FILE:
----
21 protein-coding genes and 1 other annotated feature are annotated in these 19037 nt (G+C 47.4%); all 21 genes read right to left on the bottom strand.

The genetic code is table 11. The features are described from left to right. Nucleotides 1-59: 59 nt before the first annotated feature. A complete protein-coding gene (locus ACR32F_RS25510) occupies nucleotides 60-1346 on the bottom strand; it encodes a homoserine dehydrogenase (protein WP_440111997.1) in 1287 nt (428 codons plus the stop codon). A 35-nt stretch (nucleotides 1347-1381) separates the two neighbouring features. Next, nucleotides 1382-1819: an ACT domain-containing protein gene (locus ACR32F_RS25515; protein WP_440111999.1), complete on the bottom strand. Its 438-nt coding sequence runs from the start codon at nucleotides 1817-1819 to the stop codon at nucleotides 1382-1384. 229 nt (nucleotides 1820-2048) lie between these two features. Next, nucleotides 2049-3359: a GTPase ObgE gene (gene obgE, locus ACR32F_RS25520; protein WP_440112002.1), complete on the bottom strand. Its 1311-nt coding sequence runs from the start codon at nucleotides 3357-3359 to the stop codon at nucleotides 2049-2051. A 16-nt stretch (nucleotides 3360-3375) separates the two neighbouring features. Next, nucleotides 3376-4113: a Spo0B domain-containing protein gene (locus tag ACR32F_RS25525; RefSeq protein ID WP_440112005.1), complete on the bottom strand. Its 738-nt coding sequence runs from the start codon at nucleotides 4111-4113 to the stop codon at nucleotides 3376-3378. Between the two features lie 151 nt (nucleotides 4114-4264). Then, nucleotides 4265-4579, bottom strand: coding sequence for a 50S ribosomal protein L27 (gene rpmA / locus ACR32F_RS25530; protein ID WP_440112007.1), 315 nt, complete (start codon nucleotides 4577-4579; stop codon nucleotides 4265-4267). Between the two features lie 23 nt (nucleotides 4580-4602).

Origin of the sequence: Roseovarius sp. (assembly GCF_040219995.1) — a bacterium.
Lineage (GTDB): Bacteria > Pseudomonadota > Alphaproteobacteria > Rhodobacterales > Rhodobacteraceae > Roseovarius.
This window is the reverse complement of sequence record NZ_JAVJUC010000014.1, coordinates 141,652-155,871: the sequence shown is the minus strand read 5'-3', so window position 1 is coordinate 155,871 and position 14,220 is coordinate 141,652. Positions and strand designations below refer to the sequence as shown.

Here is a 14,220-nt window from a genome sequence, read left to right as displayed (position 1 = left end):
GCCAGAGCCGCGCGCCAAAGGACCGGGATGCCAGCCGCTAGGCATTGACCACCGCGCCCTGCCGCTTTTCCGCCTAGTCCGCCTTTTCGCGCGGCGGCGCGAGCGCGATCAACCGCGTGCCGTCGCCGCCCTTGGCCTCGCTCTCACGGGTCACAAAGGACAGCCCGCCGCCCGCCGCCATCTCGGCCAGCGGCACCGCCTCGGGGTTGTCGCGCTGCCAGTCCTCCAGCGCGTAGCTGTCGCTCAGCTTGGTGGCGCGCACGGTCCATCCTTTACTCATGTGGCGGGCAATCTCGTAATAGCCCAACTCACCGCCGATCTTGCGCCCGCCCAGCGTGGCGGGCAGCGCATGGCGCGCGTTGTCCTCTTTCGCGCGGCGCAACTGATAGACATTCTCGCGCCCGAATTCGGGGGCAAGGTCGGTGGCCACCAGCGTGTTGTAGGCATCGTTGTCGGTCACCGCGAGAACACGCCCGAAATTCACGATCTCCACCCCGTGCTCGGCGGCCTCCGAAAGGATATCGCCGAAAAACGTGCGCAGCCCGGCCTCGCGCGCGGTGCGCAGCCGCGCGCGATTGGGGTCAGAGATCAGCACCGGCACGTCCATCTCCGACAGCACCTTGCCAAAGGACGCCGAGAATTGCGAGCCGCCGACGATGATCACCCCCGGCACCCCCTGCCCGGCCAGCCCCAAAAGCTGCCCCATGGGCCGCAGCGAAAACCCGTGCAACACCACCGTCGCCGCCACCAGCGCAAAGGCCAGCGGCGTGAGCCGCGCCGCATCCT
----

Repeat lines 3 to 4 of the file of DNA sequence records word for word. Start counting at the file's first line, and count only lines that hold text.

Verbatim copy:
Origin of the sequence: Roseovarius sp. (assembly GCF_040219995.1) — a bacterium.
Lineage (GTDB): Bacteria > Pseudomonadota > Alphaproteobacteria > Rhodobacterales > Rhodobacteraceae > Roseovarius.